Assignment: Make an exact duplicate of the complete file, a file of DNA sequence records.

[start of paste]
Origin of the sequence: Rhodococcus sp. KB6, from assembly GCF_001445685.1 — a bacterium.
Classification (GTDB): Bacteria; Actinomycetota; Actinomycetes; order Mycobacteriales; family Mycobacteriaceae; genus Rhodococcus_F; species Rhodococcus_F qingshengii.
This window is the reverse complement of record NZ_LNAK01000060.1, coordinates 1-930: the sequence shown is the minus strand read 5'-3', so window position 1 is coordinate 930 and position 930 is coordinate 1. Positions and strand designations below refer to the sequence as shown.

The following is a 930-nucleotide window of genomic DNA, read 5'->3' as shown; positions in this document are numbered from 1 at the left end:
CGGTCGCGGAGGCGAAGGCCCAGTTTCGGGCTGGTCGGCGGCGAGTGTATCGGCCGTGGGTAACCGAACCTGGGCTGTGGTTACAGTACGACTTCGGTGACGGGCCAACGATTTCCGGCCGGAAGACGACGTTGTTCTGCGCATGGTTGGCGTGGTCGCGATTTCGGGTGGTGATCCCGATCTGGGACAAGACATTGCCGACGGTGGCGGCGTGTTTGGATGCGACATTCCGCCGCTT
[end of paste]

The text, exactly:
Origin of the sequence: Rhodococcus sp. KB6, from assembly GCF_001445685.1 — a bacterium.
Classification (GTDB): Bacteria; Actinomycetota; Actinomycetes; order Mycobacteriales; family Mycobacteriaceae; genus Rhodococcus_F; species Rhodococcus_F qingshengii.
This window is the reverse complement of record NZ_LNAK01000060.1, coordinates 1-930: the sequence shown is the minus strand read 5'-3', so window position 1 is coordinate 930 and position 930 is coordinate 1. Positions and strand designations below refer to the sequence as shown.

The following is a 930-nucleotide window of genomic DNA, read 5'->3' as shown; positions in this document are numbered from 1 at the left end:
CGGTCGCGGAGGCGAAGGCCCAGTTTCGGGCTGGTCGGCGGCGAGTGTATCGGCCGTGGGTAACCGAACCTGGGCTGTGGTTACAGTACGACTTCGGTGACGGGCCAACGATTTCCGGCCGGAAGACGACGTTGTTCTGCGCATGGTTGGCGTGGTCGCGATTTCGGGTGGTGATCCCGATCTGGGACAAGACATTGCCGACGGTGGCGGCGTGTTTGGATGCGACATTCCGCCGCTT